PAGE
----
Every member of the community has an interest in the quality of the culture that will shape their experiences, their quality of life and the choices effectively available to them and their children.
Theorists of public morality — from the ancient Greek philosophers and Roman jurists on — have noticed that apparently private acts of vice, when they multiply and become widespread, can imperil important public interests. This fact embarrasses philosophical efforts to draw a sharp line that distinguishes a realm of "private" morality that is not subject to law from a domain of public actions that may rightly be subjected to legal regulation.
Considered as isolated acts, someone's recreational use of narcotics or hallucinogenic drugs, for example, may affect the public weal negligibly, if at all. An epidemic of drug abuse, however, though constituted by discrete, private acts of drug taking, damages the common good in myriad ways. This does not by itself settle the question whether drug prohibition is a prudent or effective policy. But it does undermine the belief that the recreational use of drugs is a matter of purely private choice into which public authority has no legitimate cause to intrude.
Much the same is true of pornography. Even in defending what he believes is a moral right to pornography, Ronald Dworkin has identified the public nature of the interests damaged in communities in which pornography becomes freely available and widely circulates. Legal recognition of the right to pornography would, Dworkin concedes, "sharply limit the ability of individuals consciously and reflectively to influence the conditions of their own and their children's development.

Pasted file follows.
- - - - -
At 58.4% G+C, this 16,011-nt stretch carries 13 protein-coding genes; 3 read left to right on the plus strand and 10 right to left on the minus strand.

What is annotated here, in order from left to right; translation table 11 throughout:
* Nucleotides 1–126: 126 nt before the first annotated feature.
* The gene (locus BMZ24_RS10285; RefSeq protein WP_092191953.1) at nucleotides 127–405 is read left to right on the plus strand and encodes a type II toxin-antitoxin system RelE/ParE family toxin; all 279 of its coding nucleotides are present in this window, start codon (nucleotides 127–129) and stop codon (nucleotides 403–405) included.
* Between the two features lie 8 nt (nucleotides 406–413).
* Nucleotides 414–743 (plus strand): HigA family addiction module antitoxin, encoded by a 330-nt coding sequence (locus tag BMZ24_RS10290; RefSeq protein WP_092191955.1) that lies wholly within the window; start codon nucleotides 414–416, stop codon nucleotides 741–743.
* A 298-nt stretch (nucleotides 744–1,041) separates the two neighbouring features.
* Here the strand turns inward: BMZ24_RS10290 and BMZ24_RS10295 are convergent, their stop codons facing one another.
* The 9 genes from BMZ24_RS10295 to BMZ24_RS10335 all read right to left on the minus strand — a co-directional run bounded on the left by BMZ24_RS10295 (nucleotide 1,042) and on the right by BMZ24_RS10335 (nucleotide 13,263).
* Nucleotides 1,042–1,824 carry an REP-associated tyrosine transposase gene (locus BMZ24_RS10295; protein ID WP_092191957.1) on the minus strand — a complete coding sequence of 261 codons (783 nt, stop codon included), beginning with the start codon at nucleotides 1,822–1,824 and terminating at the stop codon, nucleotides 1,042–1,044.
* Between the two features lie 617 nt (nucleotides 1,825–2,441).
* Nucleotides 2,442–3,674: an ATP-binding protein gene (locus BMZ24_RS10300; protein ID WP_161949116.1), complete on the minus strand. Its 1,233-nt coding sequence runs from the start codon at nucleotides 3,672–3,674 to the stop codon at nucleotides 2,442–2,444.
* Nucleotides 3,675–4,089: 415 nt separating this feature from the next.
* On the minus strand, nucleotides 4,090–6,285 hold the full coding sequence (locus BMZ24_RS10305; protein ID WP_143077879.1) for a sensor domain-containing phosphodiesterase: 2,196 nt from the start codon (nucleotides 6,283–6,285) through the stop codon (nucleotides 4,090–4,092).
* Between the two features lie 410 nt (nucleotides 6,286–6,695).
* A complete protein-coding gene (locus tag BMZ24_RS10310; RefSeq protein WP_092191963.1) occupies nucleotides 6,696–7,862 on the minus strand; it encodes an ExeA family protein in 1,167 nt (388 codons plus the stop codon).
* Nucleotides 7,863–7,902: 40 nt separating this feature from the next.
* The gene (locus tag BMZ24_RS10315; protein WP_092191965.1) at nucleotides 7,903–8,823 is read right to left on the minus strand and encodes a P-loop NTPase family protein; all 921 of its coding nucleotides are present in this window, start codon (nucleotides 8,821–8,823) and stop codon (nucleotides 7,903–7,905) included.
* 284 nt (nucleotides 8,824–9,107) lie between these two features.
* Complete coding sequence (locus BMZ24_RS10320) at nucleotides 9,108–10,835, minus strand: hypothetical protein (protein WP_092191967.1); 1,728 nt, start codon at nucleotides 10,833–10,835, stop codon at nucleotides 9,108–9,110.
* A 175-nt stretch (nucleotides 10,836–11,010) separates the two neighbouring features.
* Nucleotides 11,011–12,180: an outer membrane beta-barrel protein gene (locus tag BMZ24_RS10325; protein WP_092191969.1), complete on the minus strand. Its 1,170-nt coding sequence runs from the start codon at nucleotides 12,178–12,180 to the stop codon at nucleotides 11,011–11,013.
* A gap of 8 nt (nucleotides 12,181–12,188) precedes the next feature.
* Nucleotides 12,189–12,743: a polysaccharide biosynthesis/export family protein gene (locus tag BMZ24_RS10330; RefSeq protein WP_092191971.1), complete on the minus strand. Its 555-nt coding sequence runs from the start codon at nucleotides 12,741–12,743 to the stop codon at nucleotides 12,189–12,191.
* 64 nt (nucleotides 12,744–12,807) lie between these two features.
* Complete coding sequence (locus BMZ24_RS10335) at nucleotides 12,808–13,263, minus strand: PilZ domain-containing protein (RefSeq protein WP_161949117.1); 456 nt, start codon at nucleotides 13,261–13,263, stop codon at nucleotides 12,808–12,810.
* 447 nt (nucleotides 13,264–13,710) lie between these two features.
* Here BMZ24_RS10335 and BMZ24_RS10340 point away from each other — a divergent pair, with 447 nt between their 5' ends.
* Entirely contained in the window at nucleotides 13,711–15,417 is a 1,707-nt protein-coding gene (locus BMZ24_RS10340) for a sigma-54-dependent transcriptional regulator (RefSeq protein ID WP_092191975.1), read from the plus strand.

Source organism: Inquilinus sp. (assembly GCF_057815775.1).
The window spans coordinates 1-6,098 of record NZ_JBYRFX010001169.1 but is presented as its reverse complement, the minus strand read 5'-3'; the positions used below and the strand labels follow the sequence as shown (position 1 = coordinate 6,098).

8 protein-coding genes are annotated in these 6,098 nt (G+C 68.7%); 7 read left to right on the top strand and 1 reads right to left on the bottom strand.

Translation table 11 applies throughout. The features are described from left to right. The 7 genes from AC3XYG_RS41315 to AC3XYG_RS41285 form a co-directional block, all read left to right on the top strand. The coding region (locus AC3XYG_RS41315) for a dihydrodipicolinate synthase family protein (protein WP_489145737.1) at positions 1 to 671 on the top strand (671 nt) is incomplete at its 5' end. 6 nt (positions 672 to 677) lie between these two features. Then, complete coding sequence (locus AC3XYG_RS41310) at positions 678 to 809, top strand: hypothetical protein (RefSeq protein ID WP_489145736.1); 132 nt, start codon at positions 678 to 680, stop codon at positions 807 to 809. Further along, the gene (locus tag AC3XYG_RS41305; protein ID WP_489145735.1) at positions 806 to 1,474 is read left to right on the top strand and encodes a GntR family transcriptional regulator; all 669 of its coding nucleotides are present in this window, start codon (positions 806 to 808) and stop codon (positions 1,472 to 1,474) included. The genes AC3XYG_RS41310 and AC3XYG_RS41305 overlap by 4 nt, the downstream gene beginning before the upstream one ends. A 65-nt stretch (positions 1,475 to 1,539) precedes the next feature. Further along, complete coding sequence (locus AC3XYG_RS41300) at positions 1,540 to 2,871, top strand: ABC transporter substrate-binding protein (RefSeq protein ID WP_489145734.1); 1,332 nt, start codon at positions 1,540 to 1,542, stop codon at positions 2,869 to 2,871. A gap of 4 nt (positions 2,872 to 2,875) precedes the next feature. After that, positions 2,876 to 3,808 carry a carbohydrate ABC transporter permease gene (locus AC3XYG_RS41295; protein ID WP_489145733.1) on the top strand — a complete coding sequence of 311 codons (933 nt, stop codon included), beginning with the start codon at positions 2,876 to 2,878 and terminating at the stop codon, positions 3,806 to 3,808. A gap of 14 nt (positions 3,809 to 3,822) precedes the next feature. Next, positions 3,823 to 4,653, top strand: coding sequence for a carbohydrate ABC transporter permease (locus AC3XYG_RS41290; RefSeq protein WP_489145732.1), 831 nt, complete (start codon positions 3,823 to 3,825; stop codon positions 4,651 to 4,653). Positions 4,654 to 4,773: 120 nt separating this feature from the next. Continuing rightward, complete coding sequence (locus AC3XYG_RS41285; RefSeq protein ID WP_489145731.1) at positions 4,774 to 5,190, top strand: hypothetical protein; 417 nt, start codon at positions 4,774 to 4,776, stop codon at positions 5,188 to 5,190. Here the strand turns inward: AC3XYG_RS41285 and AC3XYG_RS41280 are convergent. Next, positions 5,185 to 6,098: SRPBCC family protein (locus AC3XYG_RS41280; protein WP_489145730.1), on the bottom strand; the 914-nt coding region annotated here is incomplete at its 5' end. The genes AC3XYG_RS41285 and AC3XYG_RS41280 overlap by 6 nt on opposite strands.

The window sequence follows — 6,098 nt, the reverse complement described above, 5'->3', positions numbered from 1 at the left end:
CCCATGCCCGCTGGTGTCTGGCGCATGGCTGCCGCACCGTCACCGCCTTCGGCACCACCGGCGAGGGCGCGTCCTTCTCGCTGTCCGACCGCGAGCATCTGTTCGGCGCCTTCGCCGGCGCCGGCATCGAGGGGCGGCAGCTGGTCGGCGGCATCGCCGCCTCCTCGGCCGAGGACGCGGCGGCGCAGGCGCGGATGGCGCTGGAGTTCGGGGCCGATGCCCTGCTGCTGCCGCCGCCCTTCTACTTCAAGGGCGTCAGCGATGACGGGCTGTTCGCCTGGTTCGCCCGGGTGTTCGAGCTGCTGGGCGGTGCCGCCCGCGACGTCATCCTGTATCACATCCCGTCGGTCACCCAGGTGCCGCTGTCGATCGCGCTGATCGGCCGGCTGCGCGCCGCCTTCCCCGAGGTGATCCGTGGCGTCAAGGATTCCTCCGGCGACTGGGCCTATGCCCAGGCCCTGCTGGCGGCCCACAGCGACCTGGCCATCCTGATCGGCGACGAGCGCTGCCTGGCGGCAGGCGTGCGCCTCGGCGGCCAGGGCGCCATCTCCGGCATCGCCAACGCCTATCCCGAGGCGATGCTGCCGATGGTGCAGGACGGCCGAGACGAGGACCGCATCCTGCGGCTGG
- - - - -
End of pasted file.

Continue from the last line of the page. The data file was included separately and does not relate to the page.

"It would limit their ability to bring about the cultural structure they think best, a structure in which sexual experience generally has dignity and beauty, without which their own and their families' sexual experience are likely to have these qualities in less degree."
In my 1995 book, "Making Men Moral," and elsewhere, I have argued that Dworkin's efforts to derive from the principle of equality a moral right to pornography never manage to overcome the force of the public interest in prohibiting or restricting pornography that he himself identifies. That interest is not, fundamentally, in shielding people from shock or offense.
It is something much more substantial: the interest of every member of the community in the quality of the cultural structure that will, to a large extent, shape their experiences, their quality of life and the choices effectively available to them and their children in a domain of human affairs marked by profound moral significance.
When we bring this reality into focus, it becomes apparent that the familiar depiction of the debate over pornography regulation as pitting the "rights of individuals," on the one side, against some amorphous "majority's dislike of smut," on the other, is false to the facts. The public interest in a cultural structure — in which, as Dworkin says, "sexual experience has dignity and beauty" — is the concrete interest of individuals and families who constitute "the public." The obligations of others to respect their interests, and of governments to respect and protect them, is a matter of justice.
It is in a special way a matter of justice to children. Parents' efforts to bring up their children as respecters of themselves and others will be helped or hindered — perhaps profoundly — by the cultural structure in which children are reared. Whether children themselves ever get a glimpse of pornographic images in childhood is a side issue. A decent social milieu cannot be established or maintained simply by shielding children from such images.
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